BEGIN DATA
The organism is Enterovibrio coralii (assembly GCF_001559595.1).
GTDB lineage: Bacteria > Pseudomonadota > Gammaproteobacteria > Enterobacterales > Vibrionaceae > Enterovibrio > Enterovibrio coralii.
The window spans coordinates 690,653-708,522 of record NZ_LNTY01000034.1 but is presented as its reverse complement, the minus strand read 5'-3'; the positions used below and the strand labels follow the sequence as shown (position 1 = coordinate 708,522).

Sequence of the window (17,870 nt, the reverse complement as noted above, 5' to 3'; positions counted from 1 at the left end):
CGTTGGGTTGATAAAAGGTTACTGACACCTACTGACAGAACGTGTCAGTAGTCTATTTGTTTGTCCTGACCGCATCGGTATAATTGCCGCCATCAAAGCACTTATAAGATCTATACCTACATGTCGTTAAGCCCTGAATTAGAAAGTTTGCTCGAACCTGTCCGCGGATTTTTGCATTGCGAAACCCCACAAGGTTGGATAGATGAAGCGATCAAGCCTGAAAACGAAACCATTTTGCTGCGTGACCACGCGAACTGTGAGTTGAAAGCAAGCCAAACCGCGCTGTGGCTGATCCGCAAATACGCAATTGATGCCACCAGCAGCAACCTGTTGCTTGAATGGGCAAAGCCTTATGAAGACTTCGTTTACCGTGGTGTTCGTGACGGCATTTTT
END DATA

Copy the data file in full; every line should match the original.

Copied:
The organism is Enterovibrio coralii (assembly GCF_001559595.1).
GTDB lineage: Bacteria > Pseudomonadota > Gammaproteobacteria > Enterobacterales > Vibrionaceae > Enterovibrio > Enterovibrio coralii.
The window spans coordinates 690,653-708,522 of record NZ_LNTY01000034.1 but is presented as its reverse complement, the minus strand read 5'-3'; the positions used below and the strand labels follow the sequence as shown (position 1 = coordinate 708,522).

Sequence of the window (17,870 nt, the reverse complement as noted above, 5' to 3'; positions counted from 1 at the left end):
CGTTGGGTTGATAAAAGGTTACTGACACCTACTGACAGAACGTGTCAGTAGTCTATTTGTTTGTCCTGACCGCATCGGTATAATTGCCGCCATCAAAGCACTTATAAGATCTATACCTACATGTCGTTAAGCCCTGAATTAGAAAGTTTGCTCGAACCTGTCCGCGGATTTTTGCATTGCGAAACCCCACAAGGTTGGATAGATGAAGCGATCAAGCCTGAAAACGAAACCATTTTGCTGCGTGACCACGCGAACTGTGAGTTGAAAGCAAGCCAAACCGCGCTGTGGCTGATCCGCAAATACGCAATTGATGCCACCAGCAGCAACCTGTTGCTTGAATGGGCAAAGCCTTATGAAGACTTCGTTTACCGTGGTGTTCGTGACGGCATTTTT